The UK Government is extending the Cultural Protection Fund with an additional £10 million of investment.
- The fund has traditionally supported conservation of internationally important cultural heritage sites threatened by conflict
- 2020 will see a new focus on protecting international heritage from natural disasters and climate change
UK Heritage Minister Helen Whately has announced a further £10 million for the UK’s work to protect overseas cultural heritage.
The investment builds on the £30 million ploughed into the Cultural Protection Fund since it was established in 2016. It provides funding to safeguard heritage of international importance threatened by conflict in countries across the Middle East and North Africa.
The Fund will now be extended to help heritage sites overseas to prepare for and respond to the potential risk of natural disasters and climate change. A new pilot will be trialled, providing local organisations with the skills to protect ancient sites and cultural heritage.
The new focus has been prompted by the tragic loss of iconic buildings and collections in Brazil following the fire at the Museu Nacional in 2018 where more than 20 million objects are thought to have been lost.
The new funding will also support existing Cultural Protection Fund projects to enhance the long-term sustainability of their work and new funding is available for organisations working on projects in Syria, Libya and Yemen.
Heritage Minister Helen Whately said:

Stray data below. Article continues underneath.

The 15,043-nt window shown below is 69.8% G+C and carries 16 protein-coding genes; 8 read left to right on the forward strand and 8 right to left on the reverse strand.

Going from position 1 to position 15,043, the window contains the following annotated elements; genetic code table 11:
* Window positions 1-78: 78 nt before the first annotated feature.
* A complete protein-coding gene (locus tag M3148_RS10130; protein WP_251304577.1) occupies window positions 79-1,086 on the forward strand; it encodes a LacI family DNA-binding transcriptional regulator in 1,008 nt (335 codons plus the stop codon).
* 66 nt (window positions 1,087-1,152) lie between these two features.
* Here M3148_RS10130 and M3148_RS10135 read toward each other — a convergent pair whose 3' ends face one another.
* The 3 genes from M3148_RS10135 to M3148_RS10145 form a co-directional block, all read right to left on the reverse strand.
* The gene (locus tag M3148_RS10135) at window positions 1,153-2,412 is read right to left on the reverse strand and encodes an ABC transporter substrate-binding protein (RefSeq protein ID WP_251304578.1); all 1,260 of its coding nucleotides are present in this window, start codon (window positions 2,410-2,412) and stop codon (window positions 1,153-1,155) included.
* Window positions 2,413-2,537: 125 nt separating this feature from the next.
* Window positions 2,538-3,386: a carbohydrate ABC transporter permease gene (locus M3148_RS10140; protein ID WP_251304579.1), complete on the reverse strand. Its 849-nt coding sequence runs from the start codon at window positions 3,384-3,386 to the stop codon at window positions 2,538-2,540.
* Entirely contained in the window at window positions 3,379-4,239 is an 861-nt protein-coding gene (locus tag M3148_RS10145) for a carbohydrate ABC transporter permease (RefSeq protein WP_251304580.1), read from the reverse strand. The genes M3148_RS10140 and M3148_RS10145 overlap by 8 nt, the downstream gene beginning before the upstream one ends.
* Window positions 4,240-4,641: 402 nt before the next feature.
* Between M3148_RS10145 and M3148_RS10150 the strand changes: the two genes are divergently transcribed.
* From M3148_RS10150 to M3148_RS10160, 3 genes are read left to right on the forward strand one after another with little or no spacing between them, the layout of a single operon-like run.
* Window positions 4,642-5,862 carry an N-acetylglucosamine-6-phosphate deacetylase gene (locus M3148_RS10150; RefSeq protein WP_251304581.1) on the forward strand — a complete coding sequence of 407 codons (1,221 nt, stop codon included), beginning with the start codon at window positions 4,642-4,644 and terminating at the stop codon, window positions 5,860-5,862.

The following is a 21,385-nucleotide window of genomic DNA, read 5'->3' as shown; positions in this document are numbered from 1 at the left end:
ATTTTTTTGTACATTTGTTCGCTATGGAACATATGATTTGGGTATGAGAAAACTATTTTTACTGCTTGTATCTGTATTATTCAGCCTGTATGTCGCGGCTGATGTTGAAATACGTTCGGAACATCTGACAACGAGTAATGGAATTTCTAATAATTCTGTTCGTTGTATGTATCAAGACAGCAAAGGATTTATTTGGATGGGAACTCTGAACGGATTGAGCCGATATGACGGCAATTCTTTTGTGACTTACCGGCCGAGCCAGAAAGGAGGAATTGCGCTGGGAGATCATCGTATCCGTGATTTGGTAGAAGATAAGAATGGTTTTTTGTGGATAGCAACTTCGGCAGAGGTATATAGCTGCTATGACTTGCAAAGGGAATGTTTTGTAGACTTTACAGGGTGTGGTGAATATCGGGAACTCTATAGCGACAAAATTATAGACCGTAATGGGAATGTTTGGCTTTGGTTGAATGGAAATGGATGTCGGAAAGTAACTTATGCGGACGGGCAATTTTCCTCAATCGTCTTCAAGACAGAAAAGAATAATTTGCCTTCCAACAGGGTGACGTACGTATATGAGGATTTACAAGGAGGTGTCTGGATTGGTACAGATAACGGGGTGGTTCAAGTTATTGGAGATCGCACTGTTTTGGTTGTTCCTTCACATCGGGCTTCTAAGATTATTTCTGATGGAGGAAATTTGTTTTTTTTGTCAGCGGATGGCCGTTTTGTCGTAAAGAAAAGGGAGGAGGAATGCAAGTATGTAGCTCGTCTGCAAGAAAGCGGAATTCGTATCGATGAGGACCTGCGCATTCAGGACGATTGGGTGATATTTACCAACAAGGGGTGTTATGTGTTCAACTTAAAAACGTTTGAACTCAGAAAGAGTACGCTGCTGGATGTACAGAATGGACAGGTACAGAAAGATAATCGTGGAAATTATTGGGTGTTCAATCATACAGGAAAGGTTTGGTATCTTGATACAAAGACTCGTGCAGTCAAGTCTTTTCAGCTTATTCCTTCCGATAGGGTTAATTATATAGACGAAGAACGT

“The UK’s Cultural Protection Fund helps to protect sites and objects of local and international cultural importance across the world.”
“In recent years we have seen some of the world’s great cultural treasures destroyed by conflict or natural disasters. These are losses for the whole of humanity.”
“This additional funding will help communities around the world preserve art, culture and heritage of global significance.”
More than 50 grants have been awarded since 2016 to projects working across 12 countries in the Middle East and North Africa.
It is estimated that by 2020 more than 3,000 people will have developed new skills in heritage protection thanks to the Cultural Protection Fund. So far, 10,000 people have taken part in activities to increase understanding of and engagement with their cultural heritage.
Current projects include:
- Working with the Yazidi people in displacement camps in Iraq to record and share their music and cultural heritage
- Preserving unique archaeological sites in Iraqi Kurdistan that date to 10,000 years old that were damaged by the Saddam Hussein regime
- Working with Syrian refugees to give them the skills to rebuild their country’s stone-built heritage
- Collecting linguistic data to develop a multilingual dictionary to help preserve the endangered Pamiri languages in Afghanistan
- Creating a database of Egyptian and Nubian artefacts in a bid to counteract looting and illegal trafficking of antiquities in Egypt